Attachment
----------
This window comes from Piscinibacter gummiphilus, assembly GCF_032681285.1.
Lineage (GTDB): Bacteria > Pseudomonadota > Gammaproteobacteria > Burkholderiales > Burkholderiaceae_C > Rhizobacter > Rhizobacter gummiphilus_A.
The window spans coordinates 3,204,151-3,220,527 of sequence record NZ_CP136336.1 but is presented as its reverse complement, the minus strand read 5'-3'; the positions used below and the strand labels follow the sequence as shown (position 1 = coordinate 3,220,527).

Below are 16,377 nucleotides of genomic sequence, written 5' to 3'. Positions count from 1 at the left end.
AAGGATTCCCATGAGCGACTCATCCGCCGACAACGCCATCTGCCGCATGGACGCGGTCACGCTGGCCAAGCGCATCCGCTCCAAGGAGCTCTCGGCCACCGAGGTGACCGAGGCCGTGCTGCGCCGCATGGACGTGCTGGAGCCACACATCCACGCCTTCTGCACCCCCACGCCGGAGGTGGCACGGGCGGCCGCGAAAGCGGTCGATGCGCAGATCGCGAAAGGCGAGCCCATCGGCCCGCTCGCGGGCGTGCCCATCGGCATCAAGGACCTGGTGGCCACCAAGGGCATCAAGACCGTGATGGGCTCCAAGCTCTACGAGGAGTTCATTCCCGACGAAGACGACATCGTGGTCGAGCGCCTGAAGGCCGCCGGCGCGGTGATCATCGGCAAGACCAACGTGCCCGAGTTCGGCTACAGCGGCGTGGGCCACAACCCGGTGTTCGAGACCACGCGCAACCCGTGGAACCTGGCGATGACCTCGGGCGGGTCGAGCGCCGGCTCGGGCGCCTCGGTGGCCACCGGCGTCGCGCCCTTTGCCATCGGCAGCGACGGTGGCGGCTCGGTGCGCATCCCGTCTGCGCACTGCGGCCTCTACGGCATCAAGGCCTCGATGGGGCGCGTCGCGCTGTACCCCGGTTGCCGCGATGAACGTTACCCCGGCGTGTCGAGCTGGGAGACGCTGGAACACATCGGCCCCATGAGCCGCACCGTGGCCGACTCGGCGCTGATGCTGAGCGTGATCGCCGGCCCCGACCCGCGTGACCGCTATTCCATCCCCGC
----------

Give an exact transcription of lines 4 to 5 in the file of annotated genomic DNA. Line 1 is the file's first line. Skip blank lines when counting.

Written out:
Below are 16,377 nucleotides of genomic sequence, written 5' to 3'. Positions count from 1 at the left end.
AAGGATTCCCATGAGCGACTCATCCGCCGACAACGCCATCTGCCGCATGGACGCGGTCACGCTGGCCAAGCGCATCCGCTCCAAGGAGCTCTCGGCCACCGAGGTGACCGAGGCCGTGCTGCGCCGCATGGACGTGCTGGAGCCACACATCCACGCCTTCTGCACCCCCACGCCGGAGGTGGCACGGGCGGCCGCGAAAGCGGTCGATGCGCAGATCGCGAAAGGCGAGCCCATCGGCCCGCTCGCGGGCGTGCCCATCGGCATCAAGGACCTGGTGGCCACCAAGGGCATCAAGACCGTGATGGGCTCCAAGCTCTACGAGGAGTTCATTCCCGACGAAGACGACATCGTGGTCGAGCGCCTGAAGGCCGCCGGCGCGGTGATCATCGGCAAGACCAACGTGCCCGAGTTCGGCTACAGCGGCGTGGGCCACAACCCGGTGTTCGAGACCACGCGCAACCCGTGGAACCTGGCGATGACCTCGGGCGGGTCGAGCGCCGGCTCGGGCGCCTCGGTGGCCACCGGCGTCGCGCCCTTTGCCATCGGCAGCGACGGTGGCGGCTCGGTGCGCATCCCGTCTGCGCACTGCGGCCTCTACGGCATCAAGGCCTCGATGGGGCGCGTCGCGCTGTACCCCGGTTGCCGCGATGAACGTTACCCCGGCGTGTCGAGCTGGGAGACGCTGGAACACATCGGCCCCATGAGCCGCACCGTGGCCGACTCGGCGCTGATGCTGAGCGTGATCGCCGGCCCCGACCCGCGTGACCGCTATTCCATCCCCGC